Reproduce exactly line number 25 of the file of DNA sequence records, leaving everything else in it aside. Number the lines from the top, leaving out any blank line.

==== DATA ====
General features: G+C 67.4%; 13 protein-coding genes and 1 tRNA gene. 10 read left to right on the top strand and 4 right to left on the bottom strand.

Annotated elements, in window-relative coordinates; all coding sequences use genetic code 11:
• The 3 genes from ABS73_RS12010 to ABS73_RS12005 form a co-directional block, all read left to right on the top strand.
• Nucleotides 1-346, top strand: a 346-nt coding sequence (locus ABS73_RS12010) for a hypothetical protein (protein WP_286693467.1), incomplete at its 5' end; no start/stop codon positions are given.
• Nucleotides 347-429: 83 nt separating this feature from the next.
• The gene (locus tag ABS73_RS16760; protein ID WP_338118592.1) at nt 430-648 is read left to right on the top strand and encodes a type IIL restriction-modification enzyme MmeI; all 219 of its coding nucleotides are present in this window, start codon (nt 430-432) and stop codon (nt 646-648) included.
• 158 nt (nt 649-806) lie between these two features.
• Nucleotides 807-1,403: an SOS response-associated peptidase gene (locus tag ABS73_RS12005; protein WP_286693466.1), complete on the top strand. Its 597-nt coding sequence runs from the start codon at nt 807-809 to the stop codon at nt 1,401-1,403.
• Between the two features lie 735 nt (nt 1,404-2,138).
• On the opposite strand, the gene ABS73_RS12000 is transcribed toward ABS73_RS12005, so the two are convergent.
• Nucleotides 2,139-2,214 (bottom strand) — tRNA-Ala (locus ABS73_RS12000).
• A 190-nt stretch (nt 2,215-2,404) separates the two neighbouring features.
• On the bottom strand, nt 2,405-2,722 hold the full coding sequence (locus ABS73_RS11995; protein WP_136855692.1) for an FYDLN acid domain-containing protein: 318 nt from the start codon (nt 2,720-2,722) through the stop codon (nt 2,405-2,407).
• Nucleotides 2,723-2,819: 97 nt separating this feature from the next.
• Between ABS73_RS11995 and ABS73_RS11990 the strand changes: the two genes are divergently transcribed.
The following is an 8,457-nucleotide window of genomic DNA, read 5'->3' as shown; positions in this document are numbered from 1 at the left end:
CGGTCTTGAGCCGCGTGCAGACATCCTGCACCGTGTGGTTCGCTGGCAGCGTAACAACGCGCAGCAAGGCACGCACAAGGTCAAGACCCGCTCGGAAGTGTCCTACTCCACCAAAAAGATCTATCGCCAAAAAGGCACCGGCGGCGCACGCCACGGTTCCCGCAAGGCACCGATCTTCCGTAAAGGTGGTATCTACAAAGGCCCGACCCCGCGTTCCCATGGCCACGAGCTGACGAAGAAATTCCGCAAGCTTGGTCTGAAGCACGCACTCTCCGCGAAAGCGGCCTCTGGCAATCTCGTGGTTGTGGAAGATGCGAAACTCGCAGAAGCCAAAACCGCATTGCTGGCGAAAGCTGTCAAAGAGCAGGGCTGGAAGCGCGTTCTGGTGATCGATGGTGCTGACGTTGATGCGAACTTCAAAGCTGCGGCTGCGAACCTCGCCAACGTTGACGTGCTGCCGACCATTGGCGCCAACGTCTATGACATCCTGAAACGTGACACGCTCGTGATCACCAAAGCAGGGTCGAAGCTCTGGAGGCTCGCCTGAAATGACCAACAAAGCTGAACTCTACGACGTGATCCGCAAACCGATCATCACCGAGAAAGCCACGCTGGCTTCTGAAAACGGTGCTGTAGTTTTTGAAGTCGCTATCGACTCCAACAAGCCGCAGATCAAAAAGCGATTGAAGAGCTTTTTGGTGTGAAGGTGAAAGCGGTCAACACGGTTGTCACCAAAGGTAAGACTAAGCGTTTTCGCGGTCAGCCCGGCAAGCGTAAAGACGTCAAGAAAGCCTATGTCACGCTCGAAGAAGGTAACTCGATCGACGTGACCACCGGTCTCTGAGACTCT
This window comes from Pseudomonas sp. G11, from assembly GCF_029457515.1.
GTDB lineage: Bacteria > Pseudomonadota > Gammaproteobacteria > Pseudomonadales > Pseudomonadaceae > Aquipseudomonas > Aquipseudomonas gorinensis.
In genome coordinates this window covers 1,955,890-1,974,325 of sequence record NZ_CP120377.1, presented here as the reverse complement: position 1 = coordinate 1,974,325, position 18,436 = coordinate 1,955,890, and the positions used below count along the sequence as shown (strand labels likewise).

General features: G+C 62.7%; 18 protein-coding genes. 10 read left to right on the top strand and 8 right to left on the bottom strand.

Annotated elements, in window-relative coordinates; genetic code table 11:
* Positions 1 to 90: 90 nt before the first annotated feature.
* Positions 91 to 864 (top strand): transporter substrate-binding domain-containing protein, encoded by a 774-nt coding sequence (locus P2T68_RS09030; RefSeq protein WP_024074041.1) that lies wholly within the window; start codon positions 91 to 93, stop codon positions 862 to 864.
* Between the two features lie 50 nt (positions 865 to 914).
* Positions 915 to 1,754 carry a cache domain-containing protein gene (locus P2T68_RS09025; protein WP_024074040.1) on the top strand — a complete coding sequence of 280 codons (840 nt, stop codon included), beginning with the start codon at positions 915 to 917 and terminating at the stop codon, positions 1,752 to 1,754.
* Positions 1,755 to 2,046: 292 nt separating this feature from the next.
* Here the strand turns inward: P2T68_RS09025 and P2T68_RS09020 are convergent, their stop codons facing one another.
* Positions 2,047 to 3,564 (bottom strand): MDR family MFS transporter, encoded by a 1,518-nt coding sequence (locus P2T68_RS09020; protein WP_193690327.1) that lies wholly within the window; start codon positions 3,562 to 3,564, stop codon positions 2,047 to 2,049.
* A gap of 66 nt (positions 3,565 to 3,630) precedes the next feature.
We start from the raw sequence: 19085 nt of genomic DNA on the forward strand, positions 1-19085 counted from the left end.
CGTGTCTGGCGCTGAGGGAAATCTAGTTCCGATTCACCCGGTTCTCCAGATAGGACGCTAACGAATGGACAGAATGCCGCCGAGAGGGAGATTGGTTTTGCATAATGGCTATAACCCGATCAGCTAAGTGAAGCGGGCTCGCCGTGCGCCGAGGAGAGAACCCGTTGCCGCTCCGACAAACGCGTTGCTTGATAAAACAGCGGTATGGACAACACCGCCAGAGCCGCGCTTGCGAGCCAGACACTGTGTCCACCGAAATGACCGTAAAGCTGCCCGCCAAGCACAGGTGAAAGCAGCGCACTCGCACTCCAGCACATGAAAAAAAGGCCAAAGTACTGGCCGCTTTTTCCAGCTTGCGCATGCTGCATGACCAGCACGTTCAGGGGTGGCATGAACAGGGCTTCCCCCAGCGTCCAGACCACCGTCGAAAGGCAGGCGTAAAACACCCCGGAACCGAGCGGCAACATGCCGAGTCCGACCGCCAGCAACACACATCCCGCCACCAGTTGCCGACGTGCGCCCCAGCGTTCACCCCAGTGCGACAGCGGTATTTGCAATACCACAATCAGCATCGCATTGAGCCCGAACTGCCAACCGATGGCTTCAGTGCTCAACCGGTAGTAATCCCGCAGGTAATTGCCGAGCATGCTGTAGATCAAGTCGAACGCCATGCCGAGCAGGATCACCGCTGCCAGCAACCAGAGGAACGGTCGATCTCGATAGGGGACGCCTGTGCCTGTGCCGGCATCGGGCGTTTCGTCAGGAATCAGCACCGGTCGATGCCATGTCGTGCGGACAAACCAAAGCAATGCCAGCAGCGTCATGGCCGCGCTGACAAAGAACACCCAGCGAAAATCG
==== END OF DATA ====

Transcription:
* Between the two features lie 50 nt (positions 865 to 914).